Most homes have some sort of furnace or heat pump, and many of those homes (especially newer ones) have combined heating, ventilation and air-conditioning or HVAC systems. Each type uses some type of air filter or screen to prevent larger airborne particles (up to 40 microns) from entering the system and clogging sensitive machinery. A system that has a dirty filter can suffer from pressure drop, which can lead to reduced air flow, or “blow-out,” resulting in no air infiltration at all. Any of these conditions can cause the system to work harder to keep the home warm or cool (depending on the season and the setting). And any mechanical component that has to work harder to run efficiently puts undue stress on the whole system, which can lead to premature failure, resulting in repair or replacement. Also, a dirty filter that’s exposed to condensation can become damp, which can lead to mold growth that can be spread throughout the home by the HVAC system. This can lead to serious health consequences, not to mention a compromised unit that will likely require servicing and may require replacement, depending on the severity of the moisture problem.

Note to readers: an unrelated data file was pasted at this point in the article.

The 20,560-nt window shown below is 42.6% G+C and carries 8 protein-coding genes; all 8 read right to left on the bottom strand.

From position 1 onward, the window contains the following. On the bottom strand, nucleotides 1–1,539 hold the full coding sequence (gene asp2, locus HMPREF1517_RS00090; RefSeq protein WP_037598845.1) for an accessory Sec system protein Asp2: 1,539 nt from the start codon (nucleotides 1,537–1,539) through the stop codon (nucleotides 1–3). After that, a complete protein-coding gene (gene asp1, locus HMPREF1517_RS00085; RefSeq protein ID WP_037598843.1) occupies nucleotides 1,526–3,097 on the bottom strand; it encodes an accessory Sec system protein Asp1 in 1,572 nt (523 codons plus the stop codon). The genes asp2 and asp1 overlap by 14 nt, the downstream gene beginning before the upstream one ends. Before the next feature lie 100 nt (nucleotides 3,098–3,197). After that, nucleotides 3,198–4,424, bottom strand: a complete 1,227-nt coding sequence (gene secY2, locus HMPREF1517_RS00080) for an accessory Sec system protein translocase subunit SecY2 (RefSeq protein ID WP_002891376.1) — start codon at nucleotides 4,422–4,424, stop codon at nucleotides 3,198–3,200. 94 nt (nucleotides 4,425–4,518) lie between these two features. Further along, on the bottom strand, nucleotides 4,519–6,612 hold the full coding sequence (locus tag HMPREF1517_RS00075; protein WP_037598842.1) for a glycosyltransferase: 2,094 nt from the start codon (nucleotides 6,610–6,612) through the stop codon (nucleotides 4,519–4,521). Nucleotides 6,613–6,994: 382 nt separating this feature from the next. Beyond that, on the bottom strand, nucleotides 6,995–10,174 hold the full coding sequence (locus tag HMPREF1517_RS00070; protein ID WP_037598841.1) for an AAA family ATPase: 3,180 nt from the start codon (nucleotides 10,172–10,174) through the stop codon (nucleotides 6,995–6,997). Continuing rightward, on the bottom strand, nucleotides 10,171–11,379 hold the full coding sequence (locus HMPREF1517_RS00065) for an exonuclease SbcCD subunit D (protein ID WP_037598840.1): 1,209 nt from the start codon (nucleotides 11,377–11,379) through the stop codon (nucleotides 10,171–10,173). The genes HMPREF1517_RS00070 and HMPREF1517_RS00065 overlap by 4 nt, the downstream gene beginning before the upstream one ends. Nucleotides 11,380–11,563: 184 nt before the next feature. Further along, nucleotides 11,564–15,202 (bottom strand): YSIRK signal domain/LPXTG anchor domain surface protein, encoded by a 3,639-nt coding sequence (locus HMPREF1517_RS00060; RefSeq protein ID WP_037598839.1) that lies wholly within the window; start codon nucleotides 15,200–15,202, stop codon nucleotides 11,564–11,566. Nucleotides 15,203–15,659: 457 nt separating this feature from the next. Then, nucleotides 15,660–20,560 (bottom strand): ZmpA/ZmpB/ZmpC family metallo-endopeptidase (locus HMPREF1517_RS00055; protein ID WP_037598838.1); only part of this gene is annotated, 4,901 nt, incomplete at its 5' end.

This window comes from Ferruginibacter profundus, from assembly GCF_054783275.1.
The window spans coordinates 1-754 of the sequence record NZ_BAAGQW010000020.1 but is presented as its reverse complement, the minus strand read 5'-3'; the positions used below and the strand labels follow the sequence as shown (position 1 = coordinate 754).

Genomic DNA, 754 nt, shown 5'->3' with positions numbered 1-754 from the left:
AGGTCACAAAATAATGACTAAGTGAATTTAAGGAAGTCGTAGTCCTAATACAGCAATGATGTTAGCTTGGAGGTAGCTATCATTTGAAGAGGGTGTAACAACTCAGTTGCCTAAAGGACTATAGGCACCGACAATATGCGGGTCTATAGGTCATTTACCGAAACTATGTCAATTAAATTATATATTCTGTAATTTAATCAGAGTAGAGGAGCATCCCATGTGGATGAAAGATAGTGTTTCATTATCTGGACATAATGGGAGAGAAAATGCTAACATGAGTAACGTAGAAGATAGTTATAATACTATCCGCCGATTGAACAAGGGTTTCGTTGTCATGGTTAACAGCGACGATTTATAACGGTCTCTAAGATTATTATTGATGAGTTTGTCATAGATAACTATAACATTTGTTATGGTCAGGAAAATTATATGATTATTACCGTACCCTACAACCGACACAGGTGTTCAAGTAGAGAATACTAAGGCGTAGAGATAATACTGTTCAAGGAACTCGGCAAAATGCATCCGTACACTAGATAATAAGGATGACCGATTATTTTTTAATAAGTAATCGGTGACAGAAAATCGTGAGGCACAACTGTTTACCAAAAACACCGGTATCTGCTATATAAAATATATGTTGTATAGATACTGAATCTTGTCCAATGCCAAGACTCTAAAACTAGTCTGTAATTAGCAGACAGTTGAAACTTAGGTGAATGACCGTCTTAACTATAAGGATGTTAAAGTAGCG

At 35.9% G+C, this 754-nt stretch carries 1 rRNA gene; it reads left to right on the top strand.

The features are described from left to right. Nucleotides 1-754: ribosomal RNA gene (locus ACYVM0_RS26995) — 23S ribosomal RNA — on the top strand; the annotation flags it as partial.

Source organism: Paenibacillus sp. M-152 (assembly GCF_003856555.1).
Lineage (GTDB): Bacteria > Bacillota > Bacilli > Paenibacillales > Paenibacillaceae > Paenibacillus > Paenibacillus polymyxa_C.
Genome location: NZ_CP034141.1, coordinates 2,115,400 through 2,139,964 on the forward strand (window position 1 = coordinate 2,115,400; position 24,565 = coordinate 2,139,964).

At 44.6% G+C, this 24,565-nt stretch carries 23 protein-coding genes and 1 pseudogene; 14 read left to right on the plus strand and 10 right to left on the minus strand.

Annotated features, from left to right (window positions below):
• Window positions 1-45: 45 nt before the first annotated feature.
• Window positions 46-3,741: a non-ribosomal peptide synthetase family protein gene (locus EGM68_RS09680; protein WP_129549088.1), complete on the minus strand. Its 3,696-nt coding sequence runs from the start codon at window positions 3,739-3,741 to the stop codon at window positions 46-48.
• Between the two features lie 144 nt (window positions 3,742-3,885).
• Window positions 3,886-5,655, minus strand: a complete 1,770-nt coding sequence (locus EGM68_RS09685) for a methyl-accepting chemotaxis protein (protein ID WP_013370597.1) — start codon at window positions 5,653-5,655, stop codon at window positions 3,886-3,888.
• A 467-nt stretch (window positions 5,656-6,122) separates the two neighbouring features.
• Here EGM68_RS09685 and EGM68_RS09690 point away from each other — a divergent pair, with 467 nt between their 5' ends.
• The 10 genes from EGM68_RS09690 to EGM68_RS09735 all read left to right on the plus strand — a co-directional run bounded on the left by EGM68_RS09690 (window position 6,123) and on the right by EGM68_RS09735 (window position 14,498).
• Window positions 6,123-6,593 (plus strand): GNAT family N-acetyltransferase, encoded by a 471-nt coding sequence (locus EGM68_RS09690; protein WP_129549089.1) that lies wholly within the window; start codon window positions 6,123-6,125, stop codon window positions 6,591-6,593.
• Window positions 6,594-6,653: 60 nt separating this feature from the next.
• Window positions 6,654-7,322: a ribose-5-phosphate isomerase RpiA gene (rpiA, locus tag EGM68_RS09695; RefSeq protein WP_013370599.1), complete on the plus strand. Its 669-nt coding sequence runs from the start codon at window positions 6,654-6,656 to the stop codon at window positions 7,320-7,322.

Types of Filters

Most HVAC and furnace filters are disposable, made of biodegradable paper or similar media, and shaped in cells, screens or fins designed to trap as much airborne debris as possible. Filters can typically be purchased in economical multi-packs, and there are many types that will fit different models of furnace/HVAC units. It’s important to use the appropriate filter for your unit; using the wrong filter that doesn’t fit the unit properly can create the same types of problems as having a dirty filter. Your HVAC installer can show you where the filter goes and how to remove the old one and install a new one. Your unit may also have an affixed label with directions for easy filter replacement.


Condensation on Ductwork